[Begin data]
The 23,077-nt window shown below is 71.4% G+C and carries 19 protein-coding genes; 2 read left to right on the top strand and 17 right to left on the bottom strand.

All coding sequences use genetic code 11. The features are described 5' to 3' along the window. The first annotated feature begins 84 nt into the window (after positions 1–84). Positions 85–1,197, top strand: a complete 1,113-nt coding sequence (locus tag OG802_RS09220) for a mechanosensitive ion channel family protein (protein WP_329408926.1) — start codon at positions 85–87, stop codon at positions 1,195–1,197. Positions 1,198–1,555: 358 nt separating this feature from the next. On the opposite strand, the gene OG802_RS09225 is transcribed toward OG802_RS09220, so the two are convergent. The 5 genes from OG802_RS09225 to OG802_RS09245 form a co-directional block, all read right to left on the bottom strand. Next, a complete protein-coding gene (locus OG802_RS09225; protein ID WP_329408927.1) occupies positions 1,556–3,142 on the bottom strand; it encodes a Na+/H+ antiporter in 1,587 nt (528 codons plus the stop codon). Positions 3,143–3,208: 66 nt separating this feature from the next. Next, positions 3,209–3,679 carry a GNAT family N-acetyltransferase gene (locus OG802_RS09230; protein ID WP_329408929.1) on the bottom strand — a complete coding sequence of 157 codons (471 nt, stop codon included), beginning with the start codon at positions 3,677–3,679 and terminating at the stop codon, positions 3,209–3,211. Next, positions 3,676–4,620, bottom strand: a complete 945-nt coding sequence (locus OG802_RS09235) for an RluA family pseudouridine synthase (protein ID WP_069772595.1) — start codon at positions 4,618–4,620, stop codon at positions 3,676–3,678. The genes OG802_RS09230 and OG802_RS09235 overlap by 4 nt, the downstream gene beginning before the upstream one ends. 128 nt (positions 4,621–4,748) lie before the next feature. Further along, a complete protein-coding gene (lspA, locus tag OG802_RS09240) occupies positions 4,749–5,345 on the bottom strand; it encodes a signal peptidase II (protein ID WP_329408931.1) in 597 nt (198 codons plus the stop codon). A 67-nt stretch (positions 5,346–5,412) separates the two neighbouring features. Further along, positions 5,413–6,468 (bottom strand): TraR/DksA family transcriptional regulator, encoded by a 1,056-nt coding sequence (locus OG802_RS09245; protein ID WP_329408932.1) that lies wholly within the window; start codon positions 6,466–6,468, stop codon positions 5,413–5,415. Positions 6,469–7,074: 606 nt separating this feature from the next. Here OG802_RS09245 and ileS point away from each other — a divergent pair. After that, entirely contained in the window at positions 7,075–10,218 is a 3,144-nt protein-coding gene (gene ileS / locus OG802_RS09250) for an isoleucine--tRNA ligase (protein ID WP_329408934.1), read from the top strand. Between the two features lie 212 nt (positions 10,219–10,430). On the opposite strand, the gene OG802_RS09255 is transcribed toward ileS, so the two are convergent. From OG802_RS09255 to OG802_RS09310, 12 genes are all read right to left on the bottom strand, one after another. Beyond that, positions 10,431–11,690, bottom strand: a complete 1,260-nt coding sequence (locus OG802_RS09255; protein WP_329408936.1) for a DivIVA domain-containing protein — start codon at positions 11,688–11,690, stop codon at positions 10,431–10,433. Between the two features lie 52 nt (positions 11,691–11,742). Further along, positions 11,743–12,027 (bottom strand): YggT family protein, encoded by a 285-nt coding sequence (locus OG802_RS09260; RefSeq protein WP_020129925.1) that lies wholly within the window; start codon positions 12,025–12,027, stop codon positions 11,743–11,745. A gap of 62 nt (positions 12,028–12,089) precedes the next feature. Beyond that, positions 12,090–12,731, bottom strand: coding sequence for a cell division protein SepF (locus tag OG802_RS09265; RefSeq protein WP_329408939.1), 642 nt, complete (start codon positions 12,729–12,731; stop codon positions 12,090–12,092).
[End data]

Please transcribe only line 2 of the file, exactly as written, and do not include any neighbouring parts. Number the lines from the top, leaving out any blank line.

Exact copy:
All coding sequences use genetic code 11. The features are described 5' to 3' along the window. The first annotated feature begins 84 nt into the window (after positions 1–84). Positions 85–1,197, top strand: a complete 1,113-nt coding sequence (locus tag OG802_RS09220) for a mechanosensitive ion channel family protein (protein WP_329408926.1) — start codon at positions 85–87, stop codon at positions 1,195–1,197. Positions 1,198–1,555: 358 nt separating this feature from the next. On the opposite strand, the gene OG802_RS09225 is transcribed toward OG802_RS09220, so the two are convergent. The 5 genes from OG802_RS09225 to OG802_RS09245 form a co-directional block, all read right to left on the bottom strand. Next, a complete protein-coding gene (locus OG802_RS09225; protein ID WP_329408927.1) occupies positions 1,556–3,142 on the bottom strand; it encodes a Na+/H+ antiporter in 1,587 nt (528 codons plus the stop codon). Positions 3,143–3,208: 66 nt separating this feature from the next. Next, positions 3,209–3,679 carry a GNAT family N-acetyltransferase gene (locus OG802_RS09230; protein ID WP_329408929.1) on the bottom strand — a complete coding sequence of 157 codons (471 nt, stop codon included), beginning with the start codon at positions 3,677–3,679 and terminating at the stop codon, positions 3,209–3,211. Next, positions 3,676–4,620, bottom strand: a complete 945-nt coding sequence (locus OG802_RS09235) for an RluA family pseudouridine synthase (protein ID WP_069772595.1) — start codon at positions 4,618–4,620, stop codon at positions 3,676–3,678. The genes OG802_RS09230 and OG802_RS09235 overlap by 4 nt, the downstream gene beginning before the upstream one ends. 128 nt (positions 4,621–4,748) lie before the next feature. Further along, a complete protein-coding gene (lspA, locus tag OG802_RS09240) occupies positions 4,749–5,345 on the bottom strand; it encodes a signal peptidase II (protein ID WP_329408931.1) in 597 nt (198 codons plus the stop codon). A 67-nt stretch (positions 5,346–5,412) separates the two neighbouring features. Further along, positions 5,413–6,468 (bottom strand): TraR/DksA family transcriptional regulator, encoded by a 1,056-nt coding sequence (locus OG802_RS09245; protein ID WP_329408932.1) that lies wholly within the window; start codon positions 6,466–6,468, stop codon positions 5,413–5,415. Positions 6,469–7,074: 606 nt separating this feature from the next. Here OG802_RS09245 and ileS point away from each other — a divergent pair. After that, entirely contained in the window at positions 7,075–10,218 is a 3,144-nt protein-coding gene (gene ileS / locus OG802_RS09250) for an isoleucine--tRNA ligase (protein ID WP_329408934.1), read from the top strand. Between the two features lie 212 nt (positions 10,219–10,430). On the opposite strand, the gene OG802_RS09255 is transcribed toward ileS, so the two are convergent. From OG802_RS09255 to OG802_RS09310, 12 genes are all read right to left on the bottom strand, one after another. Beyond that, positions 10,431–11,690, bottom strand: a complete 1,260-nt coding sequence (locus OG802_RS09255; protein WP_329408936.1) for a DivIVA domain-containing protein — start codon at positions 11,688–11,690, stop codon at positions 10,431–10,433. Between the two features lie 52 nt (positions 11,691–11,742). Further along, positions 11,743–12,027 (bottom strand): YggT family protein, encoded by a 285-nt coding sequence (locus OG802_RS09260; RefSeq protein WP_020129925.1) that lies wholly within the window; start codon positions 12,025–12,027, stop codon positions 11,743–11,745. A gap of 62 nt (positions 12,028–12,089) precedes the next feature. Beyond that, positions 12,090–12,731, bottom strand: coding sequence for a cell division protein SepF (locus tag OG802_RS09265; RefSeq protein WP_329408939.1), 642 nt, complete (start codon positions 12,729–12,731; stop codon positions 12,090–12,092).